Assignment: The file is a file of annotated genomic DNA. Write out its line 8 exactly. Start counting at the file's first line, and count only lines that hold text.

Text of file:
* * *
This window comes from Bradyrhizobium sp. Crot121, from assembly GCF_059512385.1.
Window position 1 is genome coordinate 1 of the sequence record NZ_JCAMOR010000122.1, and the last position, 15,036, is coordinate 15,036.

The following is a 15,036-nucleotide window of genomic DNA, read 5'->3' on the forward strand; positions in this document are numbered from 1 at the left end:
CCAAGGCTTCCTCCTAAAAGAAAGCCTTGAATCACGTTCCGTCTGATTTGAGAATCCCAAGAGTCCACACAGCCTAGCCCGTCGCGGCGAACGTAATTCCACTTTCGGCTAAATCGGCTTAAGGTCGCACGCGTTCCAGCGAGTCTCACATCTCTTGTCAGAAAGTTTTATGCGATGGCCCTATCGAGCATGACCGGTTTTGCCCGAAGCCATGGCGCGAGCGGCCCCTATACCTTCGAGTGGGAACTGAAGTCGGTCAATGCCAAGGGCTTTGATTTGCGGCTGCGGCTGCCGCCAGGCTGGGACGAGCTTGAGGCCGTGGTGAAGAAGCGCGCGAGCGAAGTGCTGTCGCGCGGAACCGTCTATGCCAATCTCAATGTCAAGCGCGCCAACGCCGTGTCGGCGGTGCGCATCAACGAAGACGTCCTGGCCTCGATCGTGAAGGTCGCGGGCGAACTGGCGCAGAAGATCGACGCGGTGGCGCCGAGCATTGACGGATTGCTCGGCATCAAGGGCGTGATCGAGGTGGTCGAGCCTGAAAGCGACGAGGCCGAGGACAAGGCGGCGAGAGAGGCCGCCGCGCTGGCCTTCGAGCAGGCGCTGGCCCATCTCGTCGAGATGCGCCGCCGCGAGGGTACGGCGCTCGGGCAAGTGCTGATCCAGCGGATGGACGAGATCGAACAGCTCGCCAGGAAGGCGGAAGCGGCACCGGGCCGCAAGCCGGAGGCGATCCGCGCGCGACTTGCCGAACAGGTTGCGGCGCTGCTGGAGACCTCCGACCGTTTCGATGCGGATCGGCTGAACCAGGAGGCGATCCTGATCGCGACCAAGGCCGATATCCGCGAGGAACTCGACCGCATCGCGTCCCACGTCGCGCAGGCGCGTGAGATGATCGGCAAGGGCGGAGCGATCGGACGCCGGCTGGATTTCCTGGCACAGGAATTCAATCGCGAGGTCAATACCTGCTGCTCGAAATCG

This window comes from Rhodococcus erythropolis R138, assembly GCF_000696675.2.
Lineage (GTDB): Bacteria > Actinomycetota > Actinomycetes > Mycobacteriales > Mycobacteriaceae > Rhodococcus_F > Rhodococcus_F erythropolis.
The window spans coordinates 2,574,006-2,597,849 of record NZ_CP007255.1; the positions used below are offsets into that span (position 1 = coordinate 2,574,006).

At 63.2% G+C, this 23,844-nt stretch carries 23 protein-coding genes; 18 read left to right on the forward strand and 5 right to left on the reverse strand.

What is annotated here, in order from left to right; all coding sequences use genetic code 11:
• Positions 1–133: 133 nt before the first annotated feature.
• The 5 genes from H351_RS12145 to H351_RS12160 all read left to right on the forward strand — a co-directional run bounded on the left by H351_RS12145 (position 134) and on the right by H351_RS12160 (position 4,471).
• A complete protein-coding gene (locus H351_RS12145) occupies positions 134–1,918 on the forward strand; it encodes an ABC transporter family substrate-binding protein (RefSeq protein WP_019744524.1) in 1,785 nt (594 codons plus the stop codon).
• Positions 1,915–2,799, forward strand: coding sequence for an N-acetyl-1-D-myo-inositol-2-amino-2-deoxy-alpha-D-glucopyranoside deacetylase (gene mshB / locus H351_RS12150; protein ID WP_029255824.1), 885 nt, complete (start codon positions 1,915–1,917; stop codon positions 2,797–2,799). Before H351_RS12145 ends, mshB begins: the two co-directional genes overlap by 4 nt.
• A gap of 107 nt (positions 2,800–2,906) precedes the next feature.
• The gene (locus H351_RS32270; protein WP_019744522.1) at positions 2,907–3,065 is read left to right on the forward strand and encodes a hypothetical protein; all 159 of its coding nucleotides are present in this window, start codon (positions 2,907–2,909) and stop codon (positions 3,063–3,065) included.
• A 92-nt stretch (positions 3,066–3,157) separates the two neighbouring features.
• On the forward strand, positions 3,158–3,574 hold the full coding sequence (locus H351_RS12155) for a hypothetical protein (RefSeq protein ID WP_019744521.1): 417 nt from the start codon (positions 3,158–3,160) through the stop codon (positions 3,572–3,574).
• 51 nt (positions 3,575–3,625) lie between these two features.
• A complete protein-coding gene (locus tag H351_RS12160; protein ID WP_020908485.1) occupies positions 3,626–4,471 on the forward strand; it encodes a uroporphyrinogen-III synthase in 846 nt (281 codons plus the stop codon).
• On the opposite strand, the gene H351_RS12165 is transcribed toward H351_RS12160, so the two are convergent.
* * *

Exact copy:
At 63.2% G+C, this 23,844-nt stretch carries 23 protein-coding genes; 18 read left to right on the forward strand and 5 right to left on the reverse strand.